Next chapter. We were at Stepping Stones on Thursday morning, helping to get their library under control. On the way out, while waiting for Betsy to say her farewells, I was casually glancing at the posters on the walls. I noticed a large one thanking present and past donors and scanned the names. One name just shouted at me – Rebecca Hostetler. Now I know of a John Hostetler (planning to meet him in a couple of weeks) and I know his daughter Rebecca Hecker, nee Hostetler, quite well having served with her for over a year on our Pastor Nominating Committee. Thinking that this just might be a strange coincidence, I emailed them. Turns out Rebecca made a contribution to Stepping Stones in 1992 and she has been posterized along with the Mobil Foundation and others.

Degrees of separation? Coincidences? Convergence? Something deeper? You be the judge.


Thursday, August 14, 2008

In Search of Wild Gazanias

Dear Friends and Family

“In search of the Wild Gazania” has been the conceptual title we used for this entire trip, though as yet we have done little searching for wildflowers and are running out
of time.

Last week we went to Cape Point National Park, because we were told that the wildflowers start in the South and then move up the coast north until the entire Namaqualand region is blanketed in wildflowers. Of course, seeing them depends on luck, the amount of rainfall the different areas have had during the winter, warmth,
and being in the right place at the right time. By the way, at Marshal’s shop in Lisle during the summer, there are South African gazanias. They are a great, short, bright daisy like flower that opens and shuts with the sun, often yellow or orange but they come in other colors. In the States they are an annual; here a perennial.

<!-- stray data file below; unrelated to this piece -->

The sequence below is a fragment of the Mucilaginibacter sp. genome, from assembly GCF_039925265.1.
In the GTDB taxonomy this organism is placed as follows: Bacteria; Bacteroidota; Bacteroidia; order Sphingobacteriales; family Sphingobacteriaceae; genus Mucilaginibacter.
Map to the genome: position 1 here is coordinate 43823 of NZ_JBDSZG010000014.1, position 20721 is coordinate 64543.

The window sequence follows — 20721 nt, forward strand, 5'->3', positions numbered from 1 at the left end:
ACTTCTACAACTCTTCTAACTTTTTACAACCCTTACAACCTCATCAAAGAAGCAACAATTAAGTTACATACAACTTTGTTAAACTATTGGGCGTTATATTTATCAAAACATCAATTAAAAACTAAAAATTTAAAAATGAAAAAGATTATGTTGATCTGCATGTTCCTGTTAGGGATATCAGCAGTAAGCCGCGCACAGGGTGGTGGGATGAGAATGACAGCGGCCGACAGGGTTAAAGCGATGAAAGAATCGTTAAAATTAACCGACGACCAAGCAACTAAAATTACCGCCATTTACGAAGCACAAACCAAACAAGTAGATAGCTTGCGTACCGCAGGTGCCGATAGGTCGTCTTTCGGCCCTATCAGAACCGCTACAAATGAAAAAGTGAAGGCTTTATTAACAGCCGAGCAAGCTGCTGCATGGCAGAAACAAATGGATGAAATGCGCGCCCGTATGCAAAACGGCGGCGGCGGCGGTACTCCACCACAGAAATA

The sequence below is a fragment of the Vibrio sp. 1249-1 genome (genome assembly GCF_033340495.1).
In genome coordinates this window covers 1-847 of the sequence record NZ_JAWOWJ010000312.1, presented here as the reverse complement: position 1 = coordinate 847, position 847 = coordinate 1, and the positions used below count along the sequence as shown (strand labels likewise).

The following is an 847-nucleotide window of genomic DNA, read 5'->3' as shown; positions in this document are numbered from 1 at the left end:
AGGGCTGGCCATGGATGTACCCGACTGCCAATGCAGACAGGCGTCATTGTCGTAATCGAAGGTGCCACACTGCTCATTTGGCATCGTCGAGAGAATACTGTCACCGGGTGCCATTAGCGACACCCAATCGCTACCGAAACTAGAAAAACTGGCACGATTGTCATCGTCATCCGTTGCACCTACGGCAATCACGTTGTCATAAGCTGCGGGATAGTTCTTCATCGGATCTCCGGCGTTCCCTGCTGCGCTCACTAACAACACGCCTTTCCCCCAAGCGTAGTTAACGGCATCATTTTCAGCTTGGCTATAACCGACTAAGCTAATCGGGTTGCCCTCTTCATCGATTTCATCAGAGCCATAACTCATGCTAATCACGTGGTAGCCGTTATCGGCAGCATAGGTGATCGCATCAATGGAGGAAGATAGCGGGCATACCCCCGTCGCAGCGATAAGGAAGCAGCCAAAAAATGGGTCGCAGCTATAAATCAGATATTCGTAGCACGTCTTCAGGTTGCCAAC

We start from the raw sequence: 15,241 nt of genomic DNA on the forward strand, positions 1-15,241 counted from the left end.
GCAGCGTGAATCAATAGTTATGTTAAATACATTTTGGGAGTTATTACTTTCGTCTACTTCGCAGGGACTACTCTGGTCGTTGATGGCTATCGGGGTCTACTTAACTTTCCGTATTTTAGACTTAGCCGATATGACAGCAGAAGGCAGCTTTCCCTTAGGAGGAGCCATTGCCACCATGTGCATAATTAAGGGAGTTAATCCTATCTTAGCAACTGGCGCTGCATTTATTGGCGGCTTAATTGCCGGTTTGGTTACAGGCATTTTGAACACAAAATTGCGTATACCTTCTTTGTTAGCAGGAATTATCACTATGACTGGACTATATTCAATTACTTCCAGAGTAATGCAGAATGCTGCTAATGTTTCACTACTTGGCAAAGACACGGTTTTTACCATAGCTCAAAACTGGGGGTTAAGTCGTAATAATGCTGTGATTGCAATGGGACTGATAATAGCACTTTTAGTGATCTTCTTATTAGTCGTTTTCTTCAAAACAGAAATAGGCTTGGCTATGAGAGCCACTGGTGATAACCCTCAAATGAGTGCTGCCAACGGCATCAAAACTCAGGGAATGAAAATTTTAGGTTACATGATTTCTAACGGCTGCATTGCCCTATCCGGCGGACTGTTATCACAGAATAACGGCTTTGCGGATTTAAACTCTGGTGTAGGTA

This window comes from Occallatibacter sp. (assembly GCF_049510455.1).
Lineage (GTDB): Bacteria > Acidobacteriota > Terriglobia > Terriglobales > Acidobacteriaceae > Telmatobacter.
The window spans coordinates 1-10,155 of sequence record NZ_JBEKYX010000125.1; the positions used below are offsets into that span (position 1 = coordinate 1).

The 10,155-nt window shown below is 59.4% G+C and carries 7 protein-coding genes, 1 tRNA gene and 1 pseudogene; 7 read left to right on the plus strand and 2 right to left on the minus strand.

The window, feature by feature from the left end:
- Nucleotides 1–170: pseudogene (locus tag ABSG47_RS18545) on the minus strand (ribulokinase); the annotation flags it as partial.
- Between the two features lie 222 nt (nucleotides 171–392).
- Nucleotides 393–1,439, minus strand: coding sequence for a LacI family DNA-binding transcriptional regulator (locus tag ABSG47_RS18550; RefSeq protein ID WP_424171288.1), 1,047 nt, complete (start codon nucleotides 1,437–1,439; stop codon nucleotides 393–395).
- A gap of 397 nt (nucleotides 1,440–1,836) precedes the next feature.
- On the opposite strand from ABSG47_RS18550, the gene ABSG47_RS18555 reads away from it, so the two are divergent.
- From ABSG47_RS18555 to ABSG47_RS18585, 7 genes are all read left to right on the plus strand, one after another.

On Cape Point we saw Protea, and some other flowers we were not familiar with that reminded me of large mounds of flowering white moss; no gazanias. What we did find at the Cape of Good Hope were tourists (a rarity right now), ostrich, baboons, and other flowers in purple, pink, and white.

Then this last weekend we got to spend some quality time with Becky and Kurt. We took the dogs with us into the Klein Karoo (Little Karoo), a desert region, mountainous with valleys along rivers dry in the summer and wet in the winter, headed for Calitzdorp. The area is famous for its ostrich farms, lamb, port (like in wine) and succulents. We stayed several nights back in the Matijies Valley, 17 km down a steep, mountainous, dirt road. But what a special place it was. Cold, crisp, silent nights; beautiful stars, great wood fires for braiing (grilling), ostrich watching our every move, cows, sheep bleating on the mountain sides and a canyon that echoed every time a dog barked. And the dogs had such fun barking and listening for the echo; I don’t think they ever figured out that they were barking at themselves.

We stayed in a converted one room school house appropriately entitled the “Old School House” that was in use around 1910-1920. There was no fireplace, but somehow that old place with creaky floorboards and high, high ceilings retained the heat. Of course we packed in food. We had found a truly special place.

Traveling into and out of that valley was difficult but the scenery was spectacular. Large aloes bloomed on the sides of the mountains. There were birds everywhere eating the blooms. Spring was coming to the Klein Karoo.

In the valley the air was crisp and clear. Early mornings were especially beautiful and the dogs loved their morning walk.

One morning there at our feet was something unexpected. A wild gazania had opened in the crisp early morning sunshine. It wasn’t a hillside full, but it was the first blooming one we had seen and it was a welcome sight.

And our neighbors were really curious about what we (and the dogs) were up to. We thought about ostrich steaks and ostrich omelets, but decided to remain good neighbors.

Love to all,
Betsy (and Floyd)